Thursday, March 20, 2008

Difficulties of micro-managing poultry.

Here is a common sight around the yard: my Java rooster, whom I named "Valentino" in an ironic moment of inspiration this past Valentine's Day (which was no more or less awful than all other Valentine's Days), displaying his resplendent feathers and guarding one hen.

Why ONE hen? After all, I have three! Well, I'll tell you why. Hen #2 is very, very busy sitting on an empty nest box inside the coop. Will she hatch a chick if her nesting box is empty? No. Does she care? No.

And no, this is not the one that was sitting on an empty nesting box for 23 days a while back. (She, recovered from her hormonal haze, cavorts here in the background.) This is a second one doing the same pointless thing.

And where is hen #3?

I only found out yesterday when I went looking for a rake...

Hen #3, the most reliable egg-layer and also the best bug-finder, had one nesting box (of three) which was her favorite. But that's the one Hen #1 decided to brood on, rendering it unavailable.

So Hen #3 has instead been, on the sly, secretly accumulating her own personal stash of eggs - far from the henhouse, outdoors, in a secret niche of the retaining wall under the carport. She's trying to hatch a pile of eggs much larger than her butt can cover.

Some of them are rolling out of the nest.

She sat there all last night, in high winds and rain. However, because her brooding is sporadic, I doubt these eggs will ever hatch.

These hens seem to have only bits and pieces of the instincts that would allow them to perpetuate their species. "What do chickens do in the wild, then?" asks Zed. I don't believe there is any such thing as a wild chicken.

But to get back to Valentino: I bought the chickens to be entertainment for Jethro the donkey, and anticipated that he, Jethro, would imagine himself protector of the little flock.

But it turned out quite the other way around: Valentino considers Jethro to be a MEMBER of the flock, which means the donkey is in need of Valentino's protection. When people come to feed or play with Jethro, Valentino rushes up and attacks them, all his neck feathers up in an Elizabethan ruffle. It's very inconvenient.

He isn't so bad with me, maybe because I, too, am a member of his flock, or maybe because every time he tries to play Big Man on Campus with me I scoop him up and take him indoors and rock him in my rocking chair, reminding him that I knew him when he was an egg.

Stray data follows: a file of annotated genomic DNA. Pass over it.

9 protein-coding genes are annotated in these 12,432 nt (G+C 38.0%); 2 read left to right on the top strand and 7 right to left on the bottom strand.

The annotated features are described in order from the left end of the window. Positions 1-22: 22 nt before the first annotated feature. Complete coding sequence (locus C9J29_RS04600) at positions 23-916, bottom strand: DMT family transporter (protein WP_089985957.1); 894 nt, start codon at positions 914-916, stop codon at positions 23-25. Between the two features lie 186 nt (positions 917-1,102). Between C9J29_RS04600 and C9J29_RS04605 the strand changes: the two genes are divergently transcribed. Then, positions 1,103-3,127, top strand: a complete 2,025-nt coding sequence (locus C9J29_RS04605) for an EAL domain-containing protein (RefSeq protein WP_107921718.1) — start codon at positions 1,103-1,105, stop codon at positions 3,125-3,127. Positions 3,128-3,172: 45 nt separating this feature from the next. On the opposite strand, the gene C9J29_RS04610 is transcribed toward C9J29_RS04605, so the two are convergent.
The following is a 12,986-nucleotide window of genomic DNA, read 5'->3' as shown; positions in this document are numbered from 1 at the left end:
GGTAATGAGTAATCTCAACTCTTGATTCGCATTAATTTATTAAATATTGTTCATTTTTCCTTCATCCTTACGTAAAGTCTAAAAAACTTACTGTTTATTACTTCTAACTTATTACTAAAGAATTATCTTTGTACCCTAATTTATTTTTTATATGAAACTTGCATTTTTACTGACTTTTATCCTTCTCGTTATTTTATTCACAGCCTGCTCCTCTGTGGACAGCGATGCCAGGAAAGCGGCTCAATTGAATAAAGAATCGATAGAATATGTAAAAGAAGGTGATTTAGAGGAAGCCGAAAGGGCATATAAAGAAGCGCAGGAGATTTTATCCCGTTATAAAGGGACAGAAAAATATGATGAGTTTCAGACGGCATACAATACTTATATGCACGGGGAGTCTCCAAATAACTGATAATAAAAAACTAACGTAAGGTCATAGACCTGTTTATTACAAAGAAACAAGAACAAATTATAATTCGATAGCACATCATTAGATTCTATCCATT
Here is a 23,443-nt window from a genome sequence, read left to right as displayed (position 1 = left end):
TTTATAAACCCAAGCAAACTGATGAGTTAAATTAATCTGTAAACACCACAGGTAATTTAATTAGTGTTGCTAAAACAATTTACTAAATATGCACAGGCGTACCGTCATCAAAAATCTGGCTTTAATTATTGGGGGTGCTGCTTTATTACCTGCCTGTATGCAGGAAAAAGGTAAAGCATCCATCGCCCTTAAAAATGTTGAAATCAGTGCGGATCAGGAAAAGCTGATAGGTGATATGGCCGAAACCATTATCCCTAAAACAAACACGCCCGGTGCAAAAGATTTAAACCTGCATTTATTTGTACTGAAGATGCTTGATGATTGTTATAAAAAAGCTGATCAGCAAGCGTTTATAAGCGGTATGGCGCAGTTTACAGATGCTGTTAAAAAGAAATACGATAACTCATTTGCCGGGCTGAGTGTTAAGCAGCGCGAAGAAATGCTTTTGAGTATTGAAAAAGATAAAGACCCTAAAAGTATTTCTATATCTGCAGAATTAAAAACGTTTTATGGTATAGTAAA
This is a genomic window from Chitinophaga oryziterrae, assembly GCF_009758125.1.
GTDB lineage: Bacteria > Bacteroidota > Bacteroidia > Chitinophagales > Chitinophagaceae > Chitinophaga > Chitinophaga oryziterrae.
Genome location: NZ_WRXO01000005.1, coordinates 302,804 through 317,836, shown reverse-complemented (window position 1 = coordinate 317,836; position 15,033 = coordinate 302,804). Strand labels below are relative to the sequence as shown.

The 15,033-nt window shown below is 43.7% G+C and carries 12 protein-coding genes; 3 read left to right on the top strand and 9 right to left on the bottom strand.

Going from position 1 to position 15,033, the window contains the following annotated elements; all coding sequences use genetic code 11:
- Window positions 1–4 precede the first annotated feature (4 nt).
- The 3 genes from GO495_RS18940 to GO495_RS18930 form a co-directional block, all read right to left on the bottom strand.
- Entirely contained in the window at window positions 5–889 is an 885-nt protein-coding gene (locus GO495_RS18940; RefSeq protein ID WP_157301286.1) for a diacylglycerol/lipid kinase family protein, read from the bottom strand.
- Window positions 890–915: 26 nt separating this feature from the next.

If nobody is watching, he will coo and make contemplative murmuring sounds as I stroke his head. But if a person (or, worse, one of his hens) is watching, he will squawk indignantly.

Before and after: Valentino on Yom Kippur in September 2007, and yesterday.



At 1:41 PM, Anonymous novelera said...

What a wonderful post! I am an infrequent commenter on this blog and on Caray Caray. Still working full time in a company doing less and less well, with lots of worrying involved since I'm the one who has to scrounge up payroll for the other employees with smaller and smaller revenues. Entering your world is a total respite. LOVE the donkey and chicken posts, and admire you for your lifestyle and musical talent.

At 5:03 PM, Anonymous stephe said...

Valentino was a little darling when he was hatched! Soooo cute.

And NOW... what a stud. With that plumage and the tilt of his head just so, if roosters could be pirates, well... I'm just saying.

I totally agree with novelera. Pratie's Place is a nice, peaceful niche to visit during a busy week. Thanks for continuing to share your life with us. :)

At 5:59 PM, Anonymous Lin in Danville said...

Valentino is gorgeous.

Your posts about adventures with your donkey and chickens are great - I'm always hoping for one when I check your blog. Not that your writing on other subjects isn't interesting, too, but you've got a real genius for the ridiculous: your animals and the scrapes they get you into.

I started to close with a "Happy Easter," but I guess that's not the thing... Oh well, happy spring then.

At 11:39 AM, Anonymous mad bess/susanlynn said...

Love the photo of the eggs in the nest. Are you eating a lot of omelets now that you have all those fresh eggs ? Valentino reminds me a little of Mario. He's got the same dangerous, swaggering look about him.

At 1:17 PM, Blogger Farmgirl_dk: said...

Just "happened" upon your blog...I think I queried on something like "chicken grit" and somehow wound up here.
I giggled through this entire post. You write so well! My first-ever chicks (12 of them) are in a big brooder box in my downstairs bedroom and are about to turn 3-weeks-old tomorrow...I believe I have one or two roos mixed into my girls. I hope they turn out as wonderfully funny (if a bit dangerous) as Valentino!
Take care,

At 7:02 AM, Blogger melinama said...

Thanks everybody! At this very moment Valentino is yelling desperately on the back porch. I'm learning to understand the chicken language so I can interpret this call: "Where the #%$@ is the chicken feed???!!!"


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